Individuals with Access and Functional Needs:
Be sure to have a Medical Alert Bracelet or Necklace
- For those Hard of Hearing or deaf:
- Store pens and paper in their emergency kits
- Carry printed messages
- Get battery operated televisions that has a decoder chip for access to signed or captioned emergency reports
- For those with Communication/Speech related disabilities:
- Store writing materials and/or preprinted message
- Make sure your emergency health card states the best way to communicate with you
- Make sure you have an alternate power source if you use a computer for communications
- For those with Cognitive/Intellectual Disabilities and/or Psychiatric Needs:
- Keep a written copy of prescript notes, so rescuer will know how to communicate with you to assess your needs
- For those with Visual Impairments:
- If you have some vision, place security lights in each room to light travel path.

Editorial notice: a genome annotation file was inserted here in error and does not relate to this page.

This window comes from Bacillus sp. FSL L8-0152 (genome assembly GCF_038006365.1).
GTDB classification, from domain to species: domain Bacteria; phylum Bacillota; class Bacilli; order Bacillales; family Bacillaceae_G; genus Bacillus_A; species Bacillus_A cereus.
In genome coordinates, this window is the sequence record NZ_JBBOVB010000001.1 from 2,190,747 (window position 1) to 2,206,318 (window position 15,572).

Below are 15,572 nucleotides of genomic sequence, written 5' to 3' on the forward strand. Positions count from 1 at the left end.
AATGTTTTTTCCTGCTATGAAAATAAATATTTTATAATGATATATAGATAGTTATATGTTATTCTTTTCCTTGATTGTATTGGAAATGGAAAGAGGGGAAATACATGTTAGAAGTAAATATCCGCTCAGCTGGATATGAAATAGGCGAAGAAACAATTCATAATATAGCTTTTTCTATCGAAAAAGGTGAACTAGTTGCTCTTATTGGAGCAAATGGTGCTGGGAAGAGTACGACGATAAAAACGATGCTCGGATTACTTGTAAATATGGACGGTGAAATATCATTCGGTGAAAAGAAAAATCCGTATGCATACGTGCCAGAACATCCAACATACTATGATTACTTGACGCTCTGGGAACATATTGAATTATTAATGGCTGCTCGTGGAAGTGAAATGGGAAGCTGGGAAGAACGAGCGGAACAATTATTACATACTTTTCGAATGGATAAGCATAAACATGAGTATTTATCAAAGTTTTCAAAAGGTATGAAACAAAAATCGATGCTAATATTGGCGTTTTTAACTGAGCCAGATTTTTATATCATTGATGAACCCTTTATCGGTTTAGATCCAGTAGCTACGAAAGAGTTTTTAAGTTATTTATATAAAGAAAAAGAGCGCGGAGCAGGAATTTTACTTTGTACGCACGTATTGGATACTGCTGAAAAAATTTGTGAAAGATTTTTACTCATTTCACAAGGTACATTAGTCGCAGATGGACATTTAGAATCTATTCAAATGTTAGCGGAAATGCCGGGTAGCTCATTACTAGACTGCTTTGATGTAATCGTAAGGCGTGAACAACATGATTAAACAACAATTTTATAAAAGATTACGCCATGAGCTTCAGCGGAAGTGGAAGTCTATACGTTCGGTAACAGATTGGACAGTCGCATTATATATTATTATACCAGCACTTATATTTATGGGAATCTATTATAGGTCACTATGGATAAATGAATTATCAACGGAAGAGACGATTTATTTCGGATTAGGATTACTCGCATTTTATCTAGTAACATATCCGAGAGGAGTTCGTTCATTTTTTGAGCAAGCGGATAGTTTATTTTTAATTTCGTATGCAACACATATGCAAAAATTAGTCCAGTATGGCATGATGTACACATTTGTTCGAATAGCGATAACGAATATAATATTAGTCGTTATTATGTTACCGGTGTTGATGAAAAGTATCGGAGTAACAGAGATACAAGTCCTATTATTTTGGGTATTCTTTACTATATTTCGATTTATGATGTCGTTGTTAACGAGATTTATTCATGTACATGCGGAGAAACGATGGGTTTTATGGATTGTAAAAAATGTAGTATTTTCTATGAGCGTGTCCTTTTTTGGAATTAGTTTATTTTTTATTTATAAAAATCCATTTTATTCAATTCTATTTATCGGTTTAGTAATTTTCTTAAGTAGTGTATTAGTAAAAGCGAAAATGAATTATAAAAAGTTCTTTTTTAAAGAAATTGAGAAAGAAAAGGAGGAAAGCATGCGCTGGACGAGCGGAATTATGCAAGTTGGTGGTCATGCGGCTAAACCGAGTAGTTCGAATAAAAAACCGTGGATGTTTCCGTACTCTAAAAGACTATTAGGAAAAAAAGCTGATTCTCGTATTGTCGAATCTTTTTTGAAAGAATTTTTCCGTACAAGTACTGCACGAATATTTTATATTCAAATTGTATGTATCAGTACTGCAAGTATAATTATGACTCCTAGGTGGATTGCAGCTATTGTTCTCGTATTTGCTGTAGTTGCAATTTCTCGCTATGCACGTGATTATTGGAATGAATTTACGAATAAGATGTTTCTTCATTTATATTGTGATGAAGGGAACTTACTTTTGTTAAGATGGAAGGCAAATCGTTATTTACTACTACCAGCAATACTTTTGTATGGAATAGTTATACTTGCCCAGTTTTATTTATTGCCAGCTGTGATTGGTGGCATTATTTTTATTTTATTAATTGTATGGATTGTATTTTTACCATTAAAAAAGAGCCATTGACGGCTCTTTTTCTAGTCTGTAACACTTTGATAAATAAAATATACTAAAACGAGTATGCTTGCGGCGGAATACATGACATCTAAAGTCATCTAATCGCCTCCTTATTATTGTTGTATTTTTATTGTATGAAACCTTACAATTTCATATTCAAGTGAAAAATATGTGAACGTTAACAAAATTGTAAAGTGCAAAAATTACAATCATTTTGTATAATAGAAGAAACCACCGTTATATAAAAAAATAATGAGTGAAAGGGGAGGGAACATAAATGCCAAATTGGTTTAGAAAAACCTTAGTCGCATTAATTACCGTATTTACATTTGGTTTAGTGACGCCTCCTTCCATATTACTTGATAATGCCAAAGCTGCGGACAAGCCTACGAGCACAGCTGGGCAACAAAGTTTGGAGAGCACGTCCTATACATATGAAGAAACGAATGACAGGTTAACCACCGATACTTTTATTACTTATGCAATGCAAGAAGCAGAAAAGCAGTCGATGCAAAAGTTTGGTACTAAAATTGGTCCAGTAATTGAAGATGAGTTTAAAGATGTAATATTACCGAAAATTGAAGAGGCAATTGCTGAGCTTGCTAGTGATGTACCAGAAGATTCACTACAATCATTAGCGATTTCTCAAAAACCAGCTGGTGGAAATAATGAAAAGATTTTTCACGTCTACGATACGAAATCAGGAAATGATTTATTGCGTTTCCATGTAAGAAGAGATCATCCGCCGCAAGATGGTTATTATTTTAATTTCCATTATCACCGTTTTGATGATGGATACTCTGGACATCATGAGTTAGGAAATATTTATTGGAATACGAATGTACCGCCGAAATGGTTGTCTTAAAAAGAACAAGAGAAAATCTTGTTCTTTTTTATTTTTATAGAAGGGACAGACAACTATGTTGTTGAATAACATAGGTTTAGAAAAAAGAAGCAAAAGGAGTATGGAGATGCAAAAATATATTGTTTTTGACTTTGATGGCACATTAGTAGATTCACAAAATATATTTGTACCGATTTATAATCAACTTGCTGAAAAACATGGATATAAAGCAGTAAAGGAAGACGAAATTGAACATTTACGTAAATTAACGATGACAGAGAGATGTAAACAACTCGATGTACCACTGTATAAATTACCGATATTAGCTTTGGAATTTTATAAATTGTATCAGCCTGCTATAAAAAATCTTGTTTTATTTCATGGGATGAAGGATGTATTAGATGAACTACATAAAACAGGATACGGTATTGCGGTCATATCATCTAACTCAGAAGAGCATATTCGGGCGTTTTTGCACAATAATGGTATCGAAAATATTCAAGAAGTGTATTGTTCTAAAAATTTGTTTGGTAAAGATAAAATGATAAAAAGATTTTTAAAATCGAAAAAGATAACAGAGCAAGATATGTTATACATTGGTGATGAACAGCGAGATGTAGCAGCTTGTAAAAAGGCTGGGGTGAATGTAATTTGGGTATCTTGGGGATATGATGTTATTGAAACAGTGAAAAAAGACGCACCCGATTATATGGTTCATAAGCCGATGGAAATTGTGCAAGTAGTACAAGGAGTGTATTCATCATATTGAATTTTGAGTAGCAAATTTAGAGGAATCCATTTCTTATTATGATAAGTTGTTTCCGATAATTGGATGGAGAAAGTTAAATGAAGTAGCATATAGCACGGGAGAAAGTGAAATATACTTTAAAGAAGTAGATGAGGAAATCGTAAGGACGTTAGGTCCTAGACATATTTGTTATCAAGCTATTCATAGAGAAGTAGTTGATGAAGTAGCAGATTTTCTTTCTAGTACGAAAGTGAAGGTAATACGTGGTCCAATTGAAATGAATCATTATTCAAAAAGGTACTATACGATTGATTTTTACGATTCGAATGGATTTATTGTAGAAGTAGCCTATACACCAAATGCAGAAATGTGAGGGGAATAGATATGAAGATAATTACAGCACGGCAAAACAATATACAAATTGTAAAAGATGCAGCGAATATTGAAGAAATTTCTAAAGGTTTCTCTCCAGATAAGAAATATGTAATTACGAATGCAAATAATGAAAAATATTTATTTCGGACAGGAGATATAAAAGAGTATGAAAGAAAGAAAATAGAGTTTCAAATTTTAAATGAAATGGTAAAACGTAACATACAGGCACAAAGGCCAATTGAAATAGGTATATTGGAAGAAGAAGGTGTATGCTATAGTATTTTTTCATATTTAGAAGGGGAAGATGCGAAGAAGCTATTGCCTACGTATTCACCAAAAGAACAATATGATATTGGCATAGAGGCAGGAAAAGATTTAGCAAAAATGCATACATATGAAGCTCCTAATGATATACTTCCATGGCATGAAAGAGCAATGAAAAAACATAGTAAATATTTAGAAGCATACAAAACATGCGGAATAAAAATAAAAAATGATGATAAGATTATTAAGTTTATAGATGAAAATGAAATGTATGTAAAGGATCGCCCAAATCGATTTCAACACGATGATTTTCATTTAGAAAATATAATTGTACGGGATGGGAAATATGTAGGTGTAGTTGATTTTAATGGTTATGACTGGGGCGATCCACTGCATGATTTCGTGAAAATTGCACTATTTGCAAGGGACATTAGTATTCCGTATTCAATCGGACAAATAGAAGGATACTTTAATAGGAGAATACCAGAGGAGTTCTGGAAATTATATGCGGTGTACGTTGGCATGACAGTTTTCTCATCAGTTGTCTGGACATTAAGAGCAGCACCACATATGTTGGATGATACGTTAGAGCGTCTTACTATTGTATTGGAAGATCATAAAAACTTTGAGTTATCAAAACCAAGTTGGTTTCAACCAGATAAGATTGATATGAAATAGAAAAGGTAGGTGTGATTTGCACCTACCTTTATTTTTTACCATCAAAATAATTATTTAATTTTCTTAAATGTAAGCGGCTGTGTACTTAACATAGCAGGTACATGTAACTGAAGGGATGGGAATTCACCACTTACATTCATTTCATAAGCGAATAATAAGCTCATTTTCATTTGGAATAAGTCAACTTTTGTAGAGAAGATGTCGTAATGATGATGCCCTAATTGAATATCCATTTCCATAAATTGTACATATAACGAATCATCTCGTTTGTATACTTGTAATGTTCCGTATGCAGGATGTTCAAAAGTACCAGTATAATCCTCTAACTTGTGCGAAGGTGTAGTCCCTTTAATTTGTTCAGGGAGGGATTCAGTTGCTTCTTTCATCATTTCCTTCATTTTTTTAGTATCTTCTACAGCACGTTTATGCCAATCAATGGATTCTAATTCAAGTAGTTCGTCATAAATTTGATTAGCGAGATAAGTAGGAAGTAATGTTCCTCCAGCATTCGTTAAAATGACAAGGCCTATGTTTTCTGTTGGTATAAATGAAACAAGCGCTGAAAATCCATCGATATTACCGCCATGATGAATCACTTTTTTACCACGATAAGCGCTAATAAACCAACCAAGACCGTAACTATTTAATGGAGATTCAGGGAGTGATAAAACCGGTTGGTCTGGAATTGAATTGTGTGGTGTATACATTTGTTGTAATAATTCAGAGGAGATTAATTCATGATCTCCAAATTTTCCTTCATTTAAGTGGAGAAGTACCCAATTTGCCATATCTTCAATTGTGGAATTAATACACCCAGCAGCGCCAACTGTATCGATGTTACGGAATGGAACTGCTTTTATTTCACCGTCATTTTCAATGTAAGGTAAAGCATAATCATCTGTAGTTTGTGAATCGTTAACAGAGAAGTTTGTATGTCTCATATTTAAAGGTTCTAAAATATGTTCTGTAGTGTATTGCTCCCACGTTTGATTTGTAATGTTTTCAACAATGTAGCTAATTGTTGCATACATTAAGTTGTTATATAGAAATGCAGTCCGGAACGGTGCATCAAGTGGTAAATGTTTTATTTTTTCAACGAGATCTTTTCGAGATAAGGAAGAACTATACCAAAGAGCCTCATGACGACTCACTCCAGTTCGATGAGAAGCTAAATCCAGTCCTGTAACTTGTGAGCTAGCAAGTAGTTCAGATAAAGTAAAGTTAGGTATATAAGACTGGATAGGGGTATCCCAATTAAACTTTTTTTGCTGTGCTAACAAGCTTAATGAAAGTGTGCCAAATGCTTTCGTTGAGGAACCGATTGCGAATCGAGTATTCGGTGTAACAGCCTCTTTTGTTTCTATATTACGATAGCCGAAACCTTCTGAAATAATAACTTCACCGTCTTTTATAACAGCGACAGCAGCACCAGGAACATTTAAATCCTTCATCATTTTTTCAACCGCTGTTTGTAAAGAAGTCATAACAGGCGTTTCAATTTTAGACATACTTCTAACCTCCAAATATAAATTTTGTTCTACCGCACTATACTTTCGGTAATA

- Make sure you know exactly where you emergency supplies are in your home.
Infants and Young Children: Unique needs
When packing your Go-kit, do you have everything you need for the young people in your family?
- For Babies
- Powdered milk
- Moist towelettes
- Diaper rash ointment
- Teething rings
- Blankets, toys, play pen
- For Toddlers
- Plan for their dietary needs
- Diapers, toilet training products
- Toys and books
- Any medications they may need
- For Young Children
- Plan for their dietary needs
- Any medications they may need
- Have them help you select a toy and/or book that they would like to have with them
- Have them help you select a blanket or sleep aid that may make it easier for them to stay relaxed in a shelter.
Senior Citizens Needs
It is important that Senior Citizens take the necessary measures to be prepared for an emergency. They should have a network of neighbors, relatives, friends and co-workers to aid them in the times of emergency. This network should know of their needs, their disabilities, their allergies and where to find their emergency supplies. The following items should be kept in an easily accessible location: